(LifeSiteNews) — The Loudoun County School Board (LCSB) voted earlier this week not to release the findings of an internal investigation of two sexual assaults committed by a gender-confused teenage boy.
In 2021, the school district gained national attention for its handling of a 15-year-old high school boy raping a female classmate in the bathroom. The boy wasn’t kept out of the girls’ restroom due to a controversial policy allowing gender-confused kids to use facilities designated for the opposite sex.
Several months later, the same boy had been transferred to another school in the district and assaulted a second girl. LCSB received tremendous backlash from the public for failing to protect students, sparking formal investigations.
“Discussion provided the opportunity for members to share why or why not the report should be released, with a shared interest in acting in the best interests of Loudoun County Public Schools students,” a February 14 press release stated. “The motion to release the report failed with a vote of 3-6.”
The statement went on to explain that the board “cited a number of reasons why the report should not be released publicly.” Motivation to keep the findings private include the fact that “the report was commissioned in anticipation of litigation involving LCPS and the School Board and contains attorney work product and attorney-client privileged communications that are central to those matters.”
“Additionally, the report contains personally identifiable information regarding students. While this information has been reported publicly, much of that information is nonetheless protected under the Family Educational Rights and Privacy Act (FERPA). FERPA is the federal law that protects the privacy of students and their educational records.”
Ian Serotkin, the school board chair, stated that “if I could disentangle the release of the report” from the complicated legal ties, “I would. But we cannot.”
“While the School Board has voted not to release the Blankinship & Keith Report,” acting superintendent Daniel Smith said, “LCPS will remain focused on continuing to make improvements wherever we can and working toward our goal of empowering each student to maximize their potential and make meaningful contributions to the world.”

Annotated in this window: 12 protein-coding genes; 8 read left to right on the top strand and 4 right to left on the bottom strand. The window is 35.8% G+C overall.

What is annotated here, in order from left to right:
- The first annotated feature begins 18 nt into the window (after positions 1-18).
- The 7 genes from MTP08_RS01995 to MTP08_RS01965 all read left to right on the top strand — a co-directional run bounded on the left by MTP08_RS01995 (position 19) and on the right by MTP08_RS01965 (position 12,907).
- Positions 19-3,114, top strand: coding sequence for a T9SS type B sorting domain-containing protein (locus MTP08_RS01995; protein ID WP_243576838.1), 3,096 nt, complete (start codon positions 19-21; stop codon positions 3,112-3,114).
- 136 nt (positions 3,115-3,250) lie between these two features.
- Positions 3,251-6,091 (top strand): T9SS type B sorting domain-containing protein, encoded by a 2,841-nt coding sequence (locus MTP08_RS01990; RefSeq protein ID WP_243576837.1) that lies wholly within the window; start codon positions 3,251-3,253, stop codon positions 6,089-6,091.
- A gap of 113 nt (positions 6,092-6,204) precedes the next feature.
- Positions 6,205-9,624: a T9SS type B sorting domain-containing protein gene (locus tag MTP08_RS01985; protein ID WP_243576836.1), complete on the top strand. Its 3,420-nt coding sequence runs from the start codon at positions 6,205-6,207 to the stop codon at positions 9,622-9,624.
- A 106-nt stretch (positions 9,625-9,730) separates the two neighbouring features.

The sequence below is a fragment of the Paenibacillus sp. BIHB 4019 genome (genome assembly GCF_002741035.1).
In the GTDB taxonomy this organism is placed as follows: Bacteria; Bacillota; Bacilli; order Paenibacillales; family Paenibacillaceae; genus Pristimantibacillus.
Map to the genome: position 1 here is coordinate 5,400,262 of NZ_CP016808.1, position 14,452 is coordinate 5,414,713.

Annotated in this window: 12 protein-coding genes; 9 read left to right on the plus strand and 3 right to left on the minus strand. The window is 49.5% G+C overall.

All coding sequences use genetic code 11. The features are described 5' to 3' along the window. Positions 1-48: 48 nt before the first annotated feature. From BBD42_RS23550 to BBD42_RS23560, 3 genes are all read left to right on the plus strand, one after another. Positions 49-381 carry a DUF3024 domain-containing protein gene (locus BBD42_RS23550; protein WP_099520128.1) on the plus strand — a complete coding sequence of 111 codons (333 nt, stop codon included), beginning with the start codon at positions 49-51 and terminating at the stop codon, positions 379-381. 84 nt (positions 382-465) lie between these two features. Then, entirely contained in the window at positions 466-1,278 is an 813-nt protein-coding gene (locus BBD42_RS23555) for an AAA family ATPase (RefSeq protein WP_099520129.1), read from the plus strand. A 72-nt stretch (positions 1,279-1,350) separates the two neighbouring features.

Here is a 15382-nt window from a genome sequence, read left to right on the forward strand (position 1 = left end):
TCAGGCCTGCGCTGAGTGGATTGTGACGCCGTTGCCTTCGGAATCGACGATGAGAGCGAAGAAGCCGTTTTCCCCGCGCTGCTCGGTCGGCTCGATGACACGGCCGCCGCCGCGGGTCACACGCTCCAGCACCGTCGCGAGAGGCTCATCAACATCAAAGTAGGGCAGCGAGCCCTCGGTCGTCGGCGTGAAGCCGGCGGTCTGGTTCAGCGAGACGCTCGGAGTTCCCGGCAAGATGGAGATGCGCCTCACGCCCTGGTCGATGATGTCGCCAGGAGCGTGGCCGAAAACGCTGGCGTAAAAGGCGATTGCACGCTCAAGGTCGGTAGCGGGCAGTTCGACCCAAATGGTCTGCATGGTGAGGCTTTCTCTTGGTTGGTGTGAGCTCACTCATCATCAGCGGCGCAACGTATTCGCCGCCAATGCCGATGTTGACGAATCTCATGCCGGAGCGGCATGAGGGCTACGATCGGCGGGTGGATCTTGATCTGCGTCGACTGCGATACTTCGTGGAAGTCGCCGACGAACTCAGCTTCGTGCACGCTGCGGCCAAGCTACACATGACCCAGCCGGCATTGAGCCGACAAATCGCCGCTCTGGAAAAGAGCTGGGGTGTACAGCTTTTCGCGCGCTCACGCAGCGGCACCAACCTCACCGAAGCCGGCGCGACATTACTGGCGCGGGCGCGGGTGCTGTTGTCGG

Investigations were launched into LCSB’s controversial handling of the sexual assaults after a Daily Wire journalist published an investigative report publicizing the connection between the two attacks. The article also sparked accusations that the board could have prevented the second assault from taking place.
In January 2022, Virginia’s newly inaugurated Republican Attorney General Jason Miyares launched an investigation into LCPS to determine whether the district covered up the rape committed by the gender-confused student. Miyares condemned the district’s handling of the situation, saying school officials “covered up a sexual assault on school grounds for political gain, leading to an additional assault of a young girl.”
The following July, a judge denied the district’s attempt to impose an injunction and stop Miyares’ investigation.
After the release of a grand jury report — which fell under the attorney general’s scrutiny — LCPS superintendent Scott Ziegler was fired “immediately and without cause.” The report detailed that Ziegler had, at one point during the saga, denied that the first rape had occurred. Additionally, the grand jury determined that school officials failed “to be transparent and step in,” enabling the second assault to take place.
The following week, LifeSiteNews reported that two officials were indicted for their handling of the scandal, allegedly to avoid poor reflection of the district’s pro-LGBT policies. Ziegler faces a misdemeanor false publication, misdemeanor prohibited conduct, and misdemeanor penalizing an employee for a court appearance, which may result in one year of jail time. Additionally, the grand jury returned charges against LCPS public information officer Wayde Byard, who faces up to 10 years in prison for a felony perjury charge.